Besides being kind of fun to say, what is puffery? Puffery is a subjective claim that is typically exaggerated. These are things that are considered to “puff up” a brand. Think of those claims that say things are the best, the greatest, the most delicious, or our customers’ favorite.
Puffery is something that can’t be verified. So, this gets confusing since an advertising claim needs to be real. However, because the claims are exaggerated, the FTC considers these to be things that are opinions that wouldn’t need to be verified. In other words, the average person would recognize that these broad claims may not be true.
So puffery doesn’t typically fall under the umbrella of false claims for FTC purposes, BUT, if it has a specific representation or a fraudulent statement, it may be a false claim, rather than puffery. False advertising is typically going to include a fraudulent statement of some kind, whereas puffery is meant to be a subjective exaggeration.
Be cautious with puffery and consider what you’re including in the claim.
The last area I want to review is brand comparisons. This is typically referred to by the FTC as comparative advertising.
First, let’s do an example. This might say, Pringles are 33% more potato-y than Lay’s. Now, for the record, I’m making this up. I don’t think it’s true, but it illustrates the point. It’s one brand comparing itself to another in its ads.
The big question I usually get is: can I compare my brand to another? The answer is, like usual, maybe. Yes, you can compare brands, but you still have rules to follow.
First, like any of your advertising claims, it needs to be truthful and non-deceptive. In other words, you need substantiation.
Additionally, you also need to ensure that the ad doesn’t disparage the brand you are comparing your brand with.
If you keep the comparisons to substantiate claims, you can make comparisons. For example, claiming a lower price is something that can be easily substantiated.
I’ve mentioned disclosure a few times and I want to do a review of disclosure to wrap up the episode. I’ve reviewed this a bit in a couple of recent episodes too.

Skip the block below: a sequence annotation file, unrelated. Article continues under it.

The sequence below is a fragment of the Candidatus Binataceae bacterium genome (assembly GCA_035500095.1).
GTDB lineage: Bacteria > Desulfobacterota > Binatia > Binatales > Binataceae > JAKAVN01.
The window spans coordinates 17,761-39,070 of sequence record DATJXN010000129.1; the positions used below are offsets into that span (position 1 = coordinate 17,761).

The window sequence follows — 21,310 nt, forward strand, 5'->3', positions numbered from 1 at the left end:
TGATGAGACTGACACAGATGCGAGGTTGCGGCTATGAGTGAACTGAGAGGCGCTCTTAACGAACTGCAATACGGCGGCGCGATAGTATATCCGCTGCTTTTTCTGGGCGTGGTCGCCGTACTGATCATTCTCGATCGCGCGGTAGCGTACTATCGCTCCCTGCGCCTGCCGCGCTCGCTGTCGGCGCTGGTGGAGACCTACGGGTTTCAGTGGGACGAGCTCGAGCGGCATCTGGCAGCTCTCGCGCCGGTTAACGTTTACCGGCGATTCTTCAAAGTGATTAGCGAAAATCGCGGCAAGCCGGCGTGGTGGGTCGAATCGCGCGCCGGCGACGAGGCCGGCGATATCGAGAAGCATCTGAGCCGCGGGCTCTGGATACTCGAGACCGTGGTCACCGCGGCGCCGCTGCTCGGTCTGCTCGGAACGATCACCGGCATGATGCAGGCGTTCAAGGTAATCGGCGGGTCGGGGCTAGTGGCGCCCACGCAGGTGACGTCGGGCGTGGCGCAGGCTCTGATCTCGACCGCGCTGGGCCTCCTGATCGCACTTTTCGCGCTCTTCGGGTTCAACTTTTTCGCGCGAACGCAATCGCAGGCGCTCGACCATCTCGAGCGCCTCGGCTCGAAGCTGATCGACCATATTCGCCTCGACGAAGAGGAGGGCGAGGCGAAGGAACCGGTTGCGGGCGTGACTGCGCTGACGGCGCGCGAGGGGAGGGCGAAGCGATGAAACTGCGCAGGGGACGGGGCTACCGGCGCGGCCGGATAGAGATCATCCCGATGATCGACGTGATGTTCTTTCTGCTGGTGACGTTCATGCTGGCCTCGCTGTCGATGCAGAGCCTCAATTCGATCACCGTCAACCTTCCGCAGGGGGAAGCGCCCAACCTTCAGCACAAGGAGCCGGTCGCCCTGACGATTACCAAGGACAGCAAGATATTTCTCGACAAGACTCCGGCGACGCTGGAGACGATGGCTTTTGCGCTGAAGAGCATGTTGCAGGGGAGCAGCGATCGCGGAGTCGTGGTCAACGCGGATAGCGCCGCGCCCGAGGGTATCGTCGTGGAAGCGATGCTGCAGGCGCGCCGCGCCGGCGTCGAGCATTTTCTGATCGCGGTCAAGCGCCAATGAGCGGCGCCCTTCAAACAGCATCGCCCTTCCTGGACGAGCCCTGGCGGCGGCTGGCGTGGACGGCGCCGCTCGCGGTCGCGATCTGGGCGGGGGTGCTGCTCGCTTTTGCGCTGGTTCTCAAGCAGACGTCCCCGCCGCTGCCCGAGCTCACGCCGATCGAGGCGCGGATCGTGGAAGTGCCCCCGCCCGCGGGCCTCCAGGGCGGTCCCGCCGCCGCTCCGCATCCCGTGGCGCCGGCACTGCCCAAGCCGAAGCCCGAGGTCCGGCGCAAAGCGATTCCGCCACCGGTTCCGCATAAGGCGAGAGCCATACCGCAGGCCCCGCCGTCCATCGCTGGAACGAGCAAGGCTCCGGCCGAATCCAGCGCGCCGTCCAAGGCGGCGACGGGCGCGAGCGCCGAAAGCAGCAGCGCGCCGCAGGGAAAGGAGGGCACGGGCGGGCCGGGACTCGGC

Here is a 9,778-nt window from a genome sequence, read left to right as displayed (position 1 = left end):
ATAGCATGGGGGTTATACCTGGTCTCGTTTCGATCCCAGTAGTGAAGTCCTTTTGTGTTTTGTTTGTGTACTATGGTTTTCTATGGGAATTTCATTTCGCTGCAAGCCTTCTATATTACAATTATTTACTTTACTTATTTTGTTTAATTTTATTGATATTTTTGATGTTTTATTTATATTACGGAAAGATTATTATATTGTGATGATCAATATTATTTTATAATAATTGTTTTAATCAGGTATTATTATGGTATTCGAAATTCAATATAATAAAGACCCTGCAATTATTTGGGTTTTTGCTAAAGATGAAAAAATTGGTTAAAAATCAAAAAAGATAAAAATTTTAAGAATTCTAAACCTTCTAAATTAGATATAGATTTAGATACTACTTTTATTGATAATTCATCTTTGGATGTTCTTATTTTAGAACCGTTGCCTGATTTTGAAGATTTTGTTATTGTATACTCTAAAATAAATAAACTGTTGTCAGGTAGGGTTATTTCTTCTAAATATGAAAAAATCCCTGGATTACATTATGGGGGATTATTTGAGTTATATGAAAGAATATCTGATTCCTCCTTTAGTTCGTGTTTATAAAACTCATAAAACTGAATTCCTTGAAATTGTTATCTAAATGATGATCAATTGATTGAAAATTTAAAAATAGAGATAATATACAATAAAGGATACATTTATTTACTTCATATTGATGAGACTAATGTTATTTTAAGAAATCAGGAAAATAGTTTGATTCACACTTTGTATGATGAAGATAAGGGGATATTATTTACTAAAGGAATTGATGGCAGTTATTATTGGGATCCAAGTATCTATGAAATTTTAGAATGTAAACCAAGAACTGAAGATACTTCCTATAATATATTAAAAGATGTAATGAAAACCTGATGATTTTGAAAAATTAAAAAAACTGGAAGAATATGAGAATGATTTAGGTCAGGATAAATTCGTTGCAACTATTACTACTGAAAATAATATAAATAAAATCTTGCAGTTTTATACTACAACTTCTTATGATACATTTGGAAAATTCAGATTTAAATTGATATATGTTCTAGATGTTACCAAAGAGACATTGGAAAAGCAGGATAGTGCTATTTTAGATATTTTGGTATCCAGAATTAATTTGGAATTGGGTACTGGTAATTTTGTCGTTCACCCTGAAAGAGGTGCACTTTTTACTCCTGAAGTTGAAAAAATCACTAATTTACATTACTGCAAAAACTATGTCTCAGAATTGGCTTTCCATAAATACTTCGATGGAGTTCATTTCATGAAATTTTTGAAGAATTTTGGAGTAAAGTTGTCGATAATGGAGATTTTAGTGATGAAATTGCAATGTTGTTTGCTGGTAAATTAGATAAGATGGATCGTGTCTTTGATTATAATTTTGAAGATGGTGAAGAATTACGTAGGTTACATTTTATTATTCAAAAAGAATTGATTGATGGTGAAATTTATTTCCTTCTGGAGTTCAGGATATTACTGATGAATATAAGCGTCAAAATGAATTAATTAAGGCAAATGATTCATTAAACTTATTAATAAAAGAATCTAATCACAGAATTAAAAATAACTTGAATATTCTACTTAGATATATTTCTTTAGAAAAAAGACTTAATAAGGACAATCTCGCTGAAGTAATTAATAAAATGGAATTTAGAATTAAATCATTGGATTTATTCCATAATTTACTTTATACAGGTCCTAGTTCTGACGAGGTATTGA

Disclosure is a tool to potentially prevent an advertisement from being deceptive or misleading.
First, will the disclosure contradict the claim you are making? If you answer yes to that, you probably need to remove the claim from your marketing because it will be misleading or deceptive. Using a disclosure isn’t a pass to say whatever you want.
Next, look at the form of your disclosure. It must be clear and conspicuous, which means you should:
- Use clear and unambiguous language. It may be that results aren’t typical or you haven’t done studies and you are using endorsements from past clients.
- You need to place the disclosure near the claim.
- And don’t try to hide it with lots of links or using small type.
Remember that including this disclosure in a link in the footer of your site is good to provide supplemental information, but it doesn’t replace a clear and conspicuous disclosure near the claim.
This wraps up my tips on the FTC and marketing. Here are today’s action steps:
- Does your marketing use any content that falls into the categories I discussed? If it does, are you following the general guidelines for compliance? If you aren’t, you should consider revising the marketing.
- Next, remember, for so many of these areas, if you aren’t sure how to proceed, consider if you should omit the content from your marketing or if it can be remedied with a disclosure. When you are disclosing, make sure the disclosure is clear and conspicuous. It should also appear near the claim and not be hidden in another place on your site.
- Last, as always, if you have questions about your marketing, please talk to your lawyer. If this isn’t an area that your lawyer typically handles, look for someone with experience in advertising and marketing review. I regularly work with clients on marketing review through my law firm, Liss Legal, and I’d be happy to discuss to see if we would be a good fit to work together. If you’d like to learn more, visit LissLegal.com.
Thanks for joining me for today’s episode of the Simplifying Legal Podcast. Please subscribe if you haven’t already.
I’d love to connect with you outside of the show. Visit Businessese at businessese.com. To find show notes for today’s episode, visit businessese.com/podcast.
If you like the podcast, I’d love it if you give the show a review in Apple Podcasts, Stitcher, or wherever you listen to podcasts.
If you have any questions, you can reach out via email at: [email protected].
Thanks for listening and we’ll continue Simplifying Legal on next week’s episode.